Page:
Influence of Farmyard Manure and Jeevamrutha on Growth and Yield of Sunflower

M. Chaithra, G. M. Sujith

International Journal of Environment and Climate Change, Page 135-141
DOI: 10.9734/ijecc/2021/v11i1130524

A field experiment was conducted during Kharif 2017 at ZARS, University of Agricultural Sciences, Bengaluru to study the influence of different levels of Farm Yard Manure (FYM) and Jeevamrutha on growth and yield of Sunflower in red sandy loam soil. There were nine treatment combinations laid out in factorial randomized complete block design, which were replicated thrice. The experimental results revealed that, the application of FYM at 150 per cent nitrogen equivalent and jeevamrutha at 1500 L ha-1significantly influenced growth parameters like plant height, number of leaves, leaf area, leaf area index and total dry matter production. The interaction effect of FYM and jeevamrutha was significant in enhancing the seed yield of sunflower due to improvement in yield attributes like head diameter, number of seeds per head, hundred seed weight and seed yield per plant.

Open Access Original Research Article

Influence of Bio-fertilizers and Botanicals on GrowthYield and Yield Attributes of Field Pea (Pisum sativum L.) Var. (Azad Pea-3)

P. Navya Sai Mrudula, Abhinav Dayal, Prashant Kumar Rai, G. M. Lal, Neha Thomas

International Journal of Environment and Climate Change, Page 142-147
DOI: 10.9734/ijecc/2021/v11i1130525

The Field Experiment was conducted at Field Experimentation Centre, Department of Genetics and Plant Breeding, Sam Higginbottom University of Agricultural Sciences and Technology, Prayagraj (U.P) during the year 2020-2021.The Experiment was laid out in a Randomized Block Design with 13 treatments and 3 replications. The treatments were T0 - Control, T1- Azotobacter @ 3g, T2-Azotobacter @ 5g ,T3- Phosphate Solubilizing Bacteria @ 3g, T4-Phosphate Solubilizing Bacteria @ 5g, T5- Azospirillum @ 3g, T6-Azospirillum@ 5g,T7- Rhizobium @ 3g, T8-Rhizobium @ 5g , T9- Moringa leaf extract @1%, T10-Moringa leaf  extract @3%, T11- Lantana camera leaf extract @1%, T12-Lantana camera leaf extract @ 3% with a soaking duration of 8 hours. The results showed that seeds primed with T8- Rhizobium @ 5g improved Field emergence percentage, growth, yield and yield attributing traits followed by T7-Rhizobium @ 3g and T4- PSB@ 5g. The least performance was observed in T0-Control when compared with the other treatments.  This it indicated that the process of seed treatment by bio-fertilizers may be the  better option for seed growers to achieve higher seed yield and yield attributes in Pea.

Open Access Original Research Article

Dry Matter Production and Nitrogen Uptake as Influenced by Irrigation and Nitrogen Levels in Maize

B. Soujanya, B. Balaji Naik, M. Uma Devi, T. L. Neelima, Anima Biswal

International Journal of Environment and Climate Change, Page 155-161
DOI: 10.9734/ijecc/2021/v11i1130528

A field experiment was conducted at Agro Climate Research Center, Agricultural Research Institute, P.J.T.S Agricultural University, Rajendranagar, Hyderabad, India during rabi 2019-20. The field experiment was laid out in a split plot design with three replications. The treatments comprising of three irrigation scheduling based on (Depletion of Available Soil Moisture) at 60% DASM, 40% DASM and 20% DASM as main plots and three nitrogen levels viz., 90, 180 and 240 kg N ha-1 as sub-plots. The experiment was laid out in split plot design. The results indicated that, among the different treatment combinations, the crop irrigation scheduled at 20 % DASM in conjunction with 240 kg N ha-1 accumulated significantly more dry matter of 34.2 g, 149.2 g, 233.7 g and 284.8 g plant-1, at 6th leaf, silking, dough and physiological maturity stages, respectively. The nitrogen uptake was found to be more when the crop was irrigated at 20 % DASM in conjunction with 240 kg N ha-1 (67.1 g, 231.8 g, 294.7 g and 305.3 g plant-1) at 6th leaf, silking, dough and physiological maturity stages, respectively.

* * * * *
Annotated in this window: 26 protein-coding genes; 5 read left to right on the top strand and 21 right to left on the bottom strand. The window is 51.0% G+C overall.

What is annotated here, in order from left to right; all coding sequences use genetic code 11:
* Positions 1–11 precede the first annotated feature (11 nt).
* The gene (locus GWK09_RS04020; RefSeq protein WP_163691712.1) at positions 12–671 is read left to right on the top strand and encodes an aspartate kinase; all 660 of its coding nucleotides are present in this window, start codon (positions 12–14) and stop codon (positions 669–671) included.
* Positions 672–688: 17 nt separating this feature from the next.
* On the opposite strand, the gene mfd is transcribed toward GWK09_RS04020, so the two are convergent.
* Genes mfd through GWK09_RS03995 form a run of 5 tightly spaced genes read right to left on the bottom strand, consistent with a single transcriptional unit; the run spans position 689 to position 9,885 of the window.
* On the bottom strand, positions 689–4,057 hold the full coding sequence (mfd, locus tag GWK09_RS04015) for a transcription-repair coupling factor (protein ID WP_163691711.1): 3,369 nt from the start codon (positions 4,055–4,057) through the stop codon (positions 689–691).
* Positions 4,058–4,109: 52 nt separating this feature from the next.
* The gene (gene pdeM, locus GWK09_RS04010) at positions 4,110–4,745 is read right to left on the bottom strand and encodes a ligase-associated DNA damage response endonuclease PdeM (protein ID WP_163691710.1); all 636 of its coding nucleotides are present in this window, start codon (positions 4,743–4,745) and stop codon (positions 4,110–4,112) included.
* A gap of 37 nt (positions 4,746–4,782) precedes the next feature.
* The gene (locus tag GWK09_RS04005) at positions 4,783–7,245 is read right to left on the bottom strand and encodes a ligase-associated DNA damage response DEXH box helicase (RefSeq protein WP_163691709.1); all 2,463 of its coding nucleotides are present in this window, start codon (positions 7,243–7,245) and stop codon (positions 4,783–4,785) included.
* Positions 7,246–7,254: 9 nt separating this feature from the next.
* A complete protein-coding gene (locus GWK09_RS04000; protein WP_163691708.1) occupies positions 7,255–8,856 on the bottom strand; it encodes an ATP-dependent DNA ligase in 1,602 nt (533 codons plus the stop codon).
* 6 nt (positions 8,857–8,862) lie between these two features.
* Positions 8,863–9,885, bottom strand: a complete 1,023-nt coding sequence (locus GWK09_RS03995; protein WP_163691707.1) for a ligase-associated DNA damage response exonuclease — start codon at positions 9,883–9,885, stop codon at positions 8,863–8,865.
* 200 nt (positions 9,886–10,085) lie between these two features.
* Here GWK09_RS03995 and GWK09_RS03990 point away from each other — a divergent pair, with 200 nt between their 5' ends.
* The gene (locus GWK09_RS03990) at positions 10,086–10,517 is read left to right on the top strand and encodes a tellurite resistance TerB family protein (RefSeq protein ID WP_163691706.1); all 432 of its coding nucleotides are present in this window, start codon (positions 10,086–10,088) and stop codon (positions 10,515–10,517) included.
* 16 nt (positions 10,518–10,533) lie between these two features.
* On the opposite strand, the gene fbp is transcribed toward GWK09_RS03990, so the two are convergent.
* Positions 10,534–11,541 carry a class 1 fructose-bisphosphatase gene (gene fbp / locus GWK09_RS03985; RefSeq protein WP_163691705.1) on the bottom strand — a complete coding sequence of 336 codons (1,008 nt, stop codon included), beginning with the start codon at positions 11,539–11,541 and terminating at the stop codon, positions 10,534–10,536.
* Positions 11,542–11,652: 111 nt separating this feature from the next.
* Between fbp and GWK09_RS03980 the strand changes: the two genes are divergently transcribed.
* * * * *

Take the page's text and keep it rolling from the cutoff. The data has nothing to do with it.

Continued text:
Open Access Original Research Article

Effect of Varieties and Crop Geometries on Yield and Profitability of Soybean in Semi – Arid Climate of Telangana

E. Anusha, K. B. Suneetha Devi, O. Sampath, G. Padmaja

International Journal of Environment and Climate Change, Page 162-169
DOI: 10.9734/ijecc/2021/v11i1130529

A field study entitled ʻʻEvaluation of varieties at varied crop geometry for yield maximization in soybeanʼʼ was conducted at College farm, Agricultural College, Polasa, Jagtial, PJTSAU, during the kharif season of 2018. The experiment was laid out in split-plot design with three replications to evaluate the performance of promising varieties of soybean (V1- Basar, V2- JS 335, V3- KDS 756 and V4- MACS 1281) and to standardize the crop geometry for Soybean varieties (S1- 45 x 10 cm, S2- 30 x 10 cm, S3- 45 x 05 cm and S4- 35 x 05 cm) under rainfedsemi arid conditions of Telangana. The results obtained from the present experiment indicated that among the varieties the yield attributes and yield are numbers of pods plant-1, number of seeds pod-1, seed yield, stalk yield and harvest index (%) and monetary returns of KDS 756 variety was significantly higher as compared to other varieties followed by Basar, MACS 1281, respectively. Hundred seed weight was significant among varieties and was higher with variety KDS 756 followed by MACS 1281, JS 335 and Basar. JS 335 showed inferior performance regarding yield attributes yield and monetary returns. Among crop geometry 30 x 10 cm recorded higher yield characters and monetary returns followed by 45 x 05 cm, 30 x 05 cm and 45 x 10 cm, respectively.